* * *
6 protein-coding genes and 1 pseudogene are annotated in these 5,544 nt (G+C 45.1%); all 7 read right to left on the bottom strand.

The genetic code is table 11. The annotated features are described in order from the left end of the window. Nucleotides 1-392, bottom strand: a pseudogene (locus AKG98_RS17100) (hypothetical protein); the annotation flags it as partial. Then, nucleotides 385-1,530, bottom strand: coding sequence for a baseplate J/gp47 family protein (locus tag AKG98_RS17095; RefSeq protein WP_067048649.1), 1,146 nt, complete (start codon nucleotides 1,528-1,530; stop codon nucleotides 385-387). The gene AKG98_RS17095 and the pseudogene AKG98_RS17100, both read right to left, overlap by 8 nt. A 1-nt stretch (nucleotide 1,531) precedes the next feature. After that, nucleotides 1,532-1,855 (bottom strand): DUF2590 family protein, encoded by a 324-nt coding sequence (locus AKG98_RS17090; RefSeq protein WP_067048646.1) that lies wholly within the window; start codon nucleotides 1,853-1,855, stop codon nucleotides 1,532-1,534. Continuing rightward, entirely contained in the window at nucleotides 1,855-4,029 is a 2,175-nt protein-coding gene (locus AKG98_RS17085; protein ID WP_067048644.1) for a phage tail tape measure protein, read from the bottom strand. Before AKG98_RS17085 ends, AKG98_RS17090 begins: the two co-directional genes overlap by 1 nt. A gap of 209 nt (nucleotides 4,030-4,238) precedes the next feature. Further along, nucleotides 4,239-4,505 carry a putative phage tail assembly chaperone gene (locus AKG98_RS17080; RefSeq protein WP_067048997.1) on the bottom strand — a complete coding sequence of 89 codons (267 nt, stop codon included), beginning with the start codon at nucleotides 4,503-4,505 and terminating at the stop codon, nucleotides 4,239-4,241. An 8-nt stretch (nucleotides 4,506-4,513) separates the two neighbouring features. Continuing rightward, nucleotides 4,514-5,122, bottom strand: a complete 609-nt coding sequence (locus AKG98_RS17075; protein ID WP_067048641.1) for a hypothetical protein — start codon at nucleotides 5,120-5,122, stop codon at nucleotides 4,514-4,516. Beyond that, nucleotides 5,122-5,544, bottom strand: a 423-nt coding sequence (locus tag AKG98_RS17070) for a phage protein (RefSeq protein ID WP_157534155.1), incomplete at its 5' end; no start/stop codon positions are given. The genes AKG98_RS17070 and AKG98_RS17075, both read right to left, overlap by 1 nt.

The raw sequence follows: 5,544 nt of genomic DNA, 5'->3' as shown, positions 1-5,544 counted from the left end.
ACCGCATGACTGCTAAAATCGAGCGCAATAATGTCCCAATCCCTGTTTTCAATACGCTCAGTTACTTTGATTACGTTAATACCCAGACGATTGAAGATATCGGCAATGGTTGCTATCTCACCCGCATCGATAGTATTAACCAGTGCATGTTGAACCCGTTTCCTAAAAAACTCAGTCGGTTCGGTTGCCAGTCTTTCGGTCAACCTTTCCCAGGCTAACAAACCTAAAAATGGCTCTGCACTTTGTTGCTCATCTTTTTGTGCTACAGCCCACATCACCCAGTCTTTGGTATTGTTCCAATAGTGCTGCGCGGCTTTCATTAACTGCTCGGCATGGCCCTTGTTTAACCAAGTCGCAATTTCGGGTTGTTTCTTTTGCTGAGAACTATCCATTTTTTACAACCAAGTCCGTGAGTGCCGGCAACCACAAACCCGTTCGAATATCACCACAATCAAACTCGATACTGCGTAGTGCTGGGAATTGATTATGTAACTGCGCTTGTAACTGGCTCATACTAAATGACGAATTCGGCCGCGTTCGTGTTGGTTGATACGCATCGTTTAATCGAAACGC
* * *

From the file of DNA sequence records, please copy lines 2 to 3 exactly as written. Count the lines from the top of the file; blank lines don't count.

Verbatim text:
The genetic code is table 11. The annotated features are described in order from the left end of the window. Nucleotides 1-392, bottom strand: a pseudogene (locus AKG98_RS17100) (hypothetical protein); the annotation flags it as partial. Then, nucleotides 385-1,530, bottom strand: coding sequence for a baseplate J/gp47 family protein (locus tag AKG98_RS17095; RefSeq protein WP_067048649.1), 1,146 nt, complete (start codon nucleotides 1,528-1,530; stop codon nucleotides 385-387). The gene AKG98_RS17095 and the pseudogene AKG98_RS17100, both read right to left, overlap by 8 nt. A 1-nt stretch (nucleotide 1,531) precedes the next feature. After that, nucleotides 1,532-1,855 (bottom strand): DUF2590 family protein, encoded by a 324-nt coding sequence (locus AKG98_RS17090; RefSeq protein WP_067048646.1) that lies wholly within the window; start codon nucleotides 1,853-1,855, stop codon nucleotides 1,532-1,534. Continuing rightward, entirely contained in the window at nucleotides 1,855-4,029 is a 2,175-nt protein-coding gene (locus AKG98_RS17085; protein ID WP_067048644.1) for a phage tail tape measure protein, read from the bottom strand. Before AKG98_RS17085 ends, AKG98_RS17090 begins: the two co-directional genes overlap by 1 nt. A gap of 209 nt (nucleotides 4,030-4,238) precedes the next feature. Further along, nucleotides 4,239-4,505 carry a putative phage tail assembly chaperone gene (locus AKG98_RS17080; RefSeq protein WP_067048997.1) on the bottom strand — a complete coding sequence of 89 codons (267 nt, stop codon included), beginning with the start codon at nucleotides 4,503-4,505 and terminating at the stop codon, nucleotides 4,239-4,241. An 8-nt stretch (nucleotides 4,506-4,513) separates the two neighbouring features. Continuing rightward, nucleotides 4,514-5,122, bottom strand: a complete 609-nt coding sequence (locus AKG98_RS17075; protein ID WP_067048641.1) for a hypothetical protein — start codon at nucleotides 5,120-5,122, stop codon at nucleotides 4,514-4,516. Beyond that, nucleotides 5,122-5,544, bottom strand: a 423-nt coding sequence (locus tag AKG98_RS17070) for a phage protein (RefSeq protein ID WP_157534155.1), incomplete at its 5' end; no start/stop codon positions are given. The genes AKG98_RS17070 and AKG98_RS17075, both read right to left, overlap by 1 nt.

The raw sequence follows: 5,544 nt of genomic DNA, 5'->3' as shown, positions 1-5,544 counted from the left end.